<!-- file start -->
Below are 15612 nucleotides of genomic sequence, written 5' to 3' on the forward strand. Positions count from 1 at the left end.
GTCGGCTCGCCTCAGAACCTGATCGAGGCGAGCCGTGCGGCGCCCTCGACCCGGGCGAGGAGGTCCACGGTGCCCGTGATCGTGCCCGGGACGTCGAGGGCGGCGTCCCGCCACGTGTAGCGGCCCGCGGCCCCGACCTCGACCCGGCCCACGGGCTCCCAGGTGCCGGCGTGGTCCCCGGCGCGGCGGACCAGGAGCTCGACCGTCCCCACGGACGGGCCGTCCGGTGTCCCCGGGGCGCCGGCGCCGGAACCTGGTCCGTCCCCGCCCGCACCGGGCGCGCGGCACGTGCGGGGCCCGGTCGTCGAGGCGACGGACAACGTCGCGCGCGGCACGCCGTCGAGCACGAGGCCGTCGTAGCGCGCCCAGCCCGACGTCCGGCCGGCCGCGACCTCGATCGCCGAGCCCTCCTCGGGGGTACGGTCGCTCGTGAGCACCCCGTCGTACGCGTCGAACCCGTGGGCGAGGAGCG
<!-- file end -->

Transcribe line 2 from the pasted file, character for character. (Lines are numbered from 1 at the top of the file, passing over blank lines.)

GTCGGCTCGCCTCAGAACCTGATCGAGGCGAGCCGTGCGGCGCCCTCGACCCGGGCGAGGAGGTCCACGGTGCCCGTGATCGTGCCCGGGACGTCGAGGGCGGCGTCCCGCCACGTGTAGCGGCCCGCGGCCCCGACCTCGACCCGGCCCACGGGCTCCCAGGTGCCGGCGTGGTCCCCGGCGCGGCGGACCAGGAGCTCGACCGTCCCCACGGACGGGCCGTCCGGTGTCCCCGGGGCGCCGGCGCCGGAACCTGGTCCGTCCCCGCCCGCACCGGGCGCGCGGCACGTGCGGGGCCCGGTCGTCGAGGCGACGGACAACGTCGCGCGCGGCACGCCGTCGAGCACGAGGCCGTCGTAGCGCGCCCAGCCCGACGTCCGGCCGGCCGCGACCTCGATCGCCGAGCCCTCCTCGGGGGTACGGTCGCTCGTGAGCACCCCGTCGTACGCGTCGAACCCGTGGGCGAGGAGCG